A radish-inspired spiritual practice

The inventor of the Takuan pickled daikon radish was the 16th Century Zen monk Takuan Soho, famous also for his letters to the renowned samurai Yagyu Munenori, on the application of Zen discipline to combat (and vice-versa).

I love pickled daikon, and Takuan’s letters have long inspired me. What better source for a bespoke spiritual practice!

Quick caveat: this is based on my own experience and what feels good to me. I can’t say what effect it might have on others, so look after yourself.

Step one: find a place to sit with a tree or other plants in clear view, preferably outdoors.

Step two: look at the tree and try to see all of the leaves in motion.

Step three: without shifting your gaze, try to become aware of all movement within your field of vision. Small bugs and butterflies, cars driving by, birds flitting in and out of view, plants in the foreground, trees in the background. Become aware of all the movement as it occurs.

Step four: as your awareness stabilises and becomes consistent, become aware also of your own body on the other side of this field of vision that fills your awareness. While you can’t “see” yourself, you can be aware of yourself sitting there viewing the scene before you.

Step five: become aware of the movements of your muscles, the sensations in your body, and the thoughts and ideas in your mind, all without losing awareness of your field of vision. Being aware of your own body has a sense of “completing the circle”.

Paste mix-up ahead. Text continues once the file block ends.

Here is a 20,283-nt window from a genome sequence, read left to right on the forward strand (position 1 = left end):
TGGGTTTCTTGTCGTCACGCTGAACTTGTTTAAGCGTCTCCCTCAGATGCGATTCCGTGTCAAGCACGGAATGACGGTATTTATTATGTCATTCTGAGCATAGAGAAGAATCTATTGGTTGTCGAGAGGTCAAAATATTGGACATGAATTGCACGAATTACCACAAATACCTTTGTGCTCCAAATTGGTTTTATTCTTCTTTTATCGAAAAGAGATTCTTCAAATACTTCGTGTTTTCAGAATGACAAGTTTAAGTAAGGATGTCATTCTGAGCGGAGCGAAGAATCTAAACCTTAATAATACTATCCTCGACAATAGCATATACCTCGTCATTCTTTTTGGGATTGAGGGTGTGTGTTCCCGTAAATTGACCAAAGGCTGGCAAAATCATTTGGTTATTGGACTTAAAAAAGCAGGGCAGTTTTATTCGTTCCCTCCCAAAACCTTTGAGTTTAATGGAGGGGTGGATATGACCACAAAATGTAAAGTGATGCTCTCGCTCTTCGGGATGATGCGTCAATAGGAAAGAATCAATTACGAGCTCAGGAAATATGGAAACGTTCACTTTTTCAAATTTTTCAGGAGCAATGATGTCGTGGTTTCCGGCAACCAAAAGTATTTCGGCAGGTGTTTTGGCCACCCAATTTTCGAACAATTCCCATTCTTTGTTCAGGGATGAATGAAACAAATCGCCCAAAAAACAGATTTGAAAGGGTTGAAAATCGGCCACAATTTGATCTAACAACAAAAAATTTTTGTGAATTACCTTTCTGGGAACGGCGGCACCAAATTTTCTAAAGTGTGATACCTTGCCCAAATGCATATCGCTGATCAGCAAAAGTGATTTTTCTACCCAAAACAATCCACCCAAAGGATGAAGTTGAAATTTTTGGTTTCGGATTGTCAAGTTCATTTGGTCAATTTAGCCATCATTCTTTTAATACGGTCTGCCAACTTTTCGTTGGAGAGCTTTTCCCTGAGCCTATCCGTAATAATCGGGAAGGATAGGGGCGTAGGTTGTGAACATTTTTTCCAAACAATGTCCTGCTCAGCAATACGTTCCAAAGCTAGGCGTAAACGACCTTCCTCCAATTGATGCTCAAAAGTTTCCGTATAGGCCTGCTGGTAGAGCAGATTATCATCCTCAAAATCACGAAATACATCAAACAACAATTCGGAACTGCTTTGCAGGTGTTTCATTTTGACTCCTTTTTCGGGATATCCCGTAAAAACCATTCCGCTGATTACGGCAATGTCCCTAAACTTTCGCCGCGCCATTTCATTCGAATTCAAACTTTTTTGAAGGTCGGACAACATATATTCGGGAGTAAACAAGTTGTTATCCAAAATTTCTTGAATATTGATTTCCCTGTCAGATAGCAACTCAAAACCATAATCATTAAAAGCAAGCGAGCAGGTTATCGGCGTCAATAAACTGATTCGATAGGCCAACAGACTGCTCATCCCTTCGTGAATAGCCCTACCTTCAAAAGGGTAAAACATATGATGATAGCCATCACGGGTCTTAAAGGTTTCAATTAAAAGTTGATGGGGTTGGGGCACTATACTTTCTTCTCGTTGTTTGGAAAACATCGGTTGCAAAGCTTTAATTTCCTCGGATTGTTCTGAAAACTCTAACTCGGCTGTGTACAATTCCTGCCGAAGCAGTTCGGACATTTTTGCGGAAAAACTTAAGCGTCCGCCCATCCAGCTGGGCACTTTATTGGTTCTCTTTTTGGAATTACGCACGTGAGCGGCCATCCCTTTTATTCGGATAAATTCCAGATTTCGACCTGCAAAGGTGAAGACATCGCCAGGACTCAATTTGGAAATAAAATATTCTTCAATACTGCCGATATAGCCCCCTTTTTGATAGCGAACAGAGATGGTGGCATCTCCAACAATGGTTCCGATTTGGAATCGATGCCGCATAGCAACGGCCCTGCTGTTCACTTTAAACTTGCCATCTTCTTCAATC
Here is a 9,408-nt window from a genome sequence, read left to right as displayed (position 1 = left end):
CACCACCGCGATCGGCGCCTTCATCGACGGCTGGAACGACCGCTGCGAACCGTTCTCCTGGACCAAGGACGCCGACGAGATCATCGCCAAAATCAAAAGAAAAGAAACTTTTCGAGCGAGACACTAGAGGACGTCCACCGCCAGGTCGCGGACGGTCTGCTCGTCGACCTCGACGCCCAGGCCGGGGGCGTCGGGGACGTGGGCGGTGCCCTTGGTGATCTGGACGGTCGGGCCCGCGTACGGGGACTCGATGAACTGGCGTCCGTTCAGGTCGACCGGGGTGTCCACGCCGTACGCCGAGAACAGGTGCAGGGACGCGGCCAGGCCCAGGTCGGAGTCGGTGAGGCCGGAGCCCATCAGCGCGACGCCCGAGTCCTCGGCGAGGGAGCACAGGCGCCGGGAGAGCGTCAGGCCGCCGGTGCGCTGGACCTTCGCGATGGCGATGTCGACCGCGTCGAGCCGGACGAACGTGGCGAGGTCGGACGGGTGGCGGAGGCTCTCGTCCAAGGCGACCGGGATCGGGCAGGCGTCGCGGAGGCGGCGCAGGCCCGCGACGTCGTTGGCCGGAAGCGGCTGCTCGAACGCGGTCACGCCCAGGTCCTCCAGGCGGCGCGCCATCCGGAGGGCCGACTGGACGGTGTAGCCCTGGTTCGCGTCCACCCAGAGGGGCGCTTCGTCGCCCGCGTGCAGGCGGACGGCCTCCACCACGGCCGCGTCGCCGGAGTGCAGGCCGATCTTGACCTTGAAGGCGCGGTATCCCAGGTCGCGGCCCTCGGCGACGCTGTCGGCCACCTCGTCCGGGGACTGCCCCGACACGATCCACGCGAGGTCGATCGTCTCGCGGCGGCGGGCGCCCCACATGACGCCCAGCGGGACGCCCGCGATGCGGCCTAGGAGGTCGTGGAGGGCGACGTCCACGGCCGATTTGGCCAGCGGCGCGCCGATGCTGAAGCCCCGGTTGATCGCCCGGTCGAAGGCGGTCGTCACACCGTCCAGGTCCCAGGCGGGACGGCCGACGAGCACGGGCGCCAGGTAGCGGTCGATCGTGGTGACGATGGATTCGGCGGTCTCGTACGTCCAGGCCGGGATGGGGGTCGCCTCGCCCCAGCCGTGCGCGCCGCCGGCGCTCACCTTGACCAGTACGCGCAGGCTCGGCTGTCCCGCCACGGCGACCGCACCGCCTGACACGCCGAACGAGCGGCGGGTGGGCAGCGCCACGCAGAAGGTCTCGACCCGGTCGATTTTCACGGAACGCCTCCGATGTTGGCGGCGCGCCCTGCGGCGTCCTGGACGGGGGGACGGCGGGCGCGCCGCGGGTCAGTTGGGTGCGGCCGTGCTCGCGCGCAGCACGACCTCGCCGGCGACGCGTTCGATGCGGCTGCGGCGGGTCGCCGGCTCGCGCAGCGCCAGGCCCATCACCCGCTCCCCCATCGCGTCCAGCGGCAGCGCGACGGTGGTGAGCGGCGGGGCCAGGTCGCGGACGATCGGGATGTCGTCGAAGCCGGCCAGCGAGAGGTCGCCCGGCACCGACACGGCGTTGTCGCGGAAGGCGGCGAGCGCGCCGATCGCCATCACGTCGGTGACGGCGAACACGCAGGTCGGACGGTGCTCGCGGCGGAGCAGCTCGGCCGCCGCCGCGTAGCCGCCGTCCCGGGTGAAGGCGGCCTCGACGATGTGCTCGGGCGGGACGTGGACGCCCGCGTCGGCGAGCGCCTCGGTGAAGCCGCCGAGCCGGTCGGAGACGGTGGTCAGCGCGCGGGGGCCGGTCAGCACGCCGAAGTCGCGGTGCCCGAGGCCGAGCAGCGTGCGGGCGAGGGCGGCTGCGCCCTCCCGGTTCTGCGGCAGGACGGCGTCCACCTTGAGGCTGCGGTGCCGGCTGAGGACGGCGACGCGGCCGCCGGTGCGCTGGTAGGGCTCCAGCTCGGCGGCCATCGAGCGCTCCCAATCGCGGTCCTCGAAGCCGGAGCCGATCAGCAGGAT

Step six: as you feel the complete circle, notice that the awareness of your field of vision and the awareness of your body and mind are one and the same thing. Enjoy the lightness and sense of space.

Step seven: notice that the thoughts and impulses and ideas and feelings running through your body and mind are different in this practice of awareness. The contents of your mind feel less pressing. And the new thoughts that come seem to take a cue from this lightness and space. Notice also that some thoughts and impulses that arise would totally interrupt and put an end to this practice of awareness, but you have the choice of whether to go along with these impulses or not. Notice that the stories you have been telling and the way you usually carry yourself are not relevant to this state of awareness.

One thought on “A radish-inspired spiritual practice

  1. Just buy your たくあん/takuan at the スーパー/super(market) like everybody else!
    Seriously though, you can’t commodify or abstract away every process in your life, and it seems you’ve chosen a decent process to immerse yourself in.

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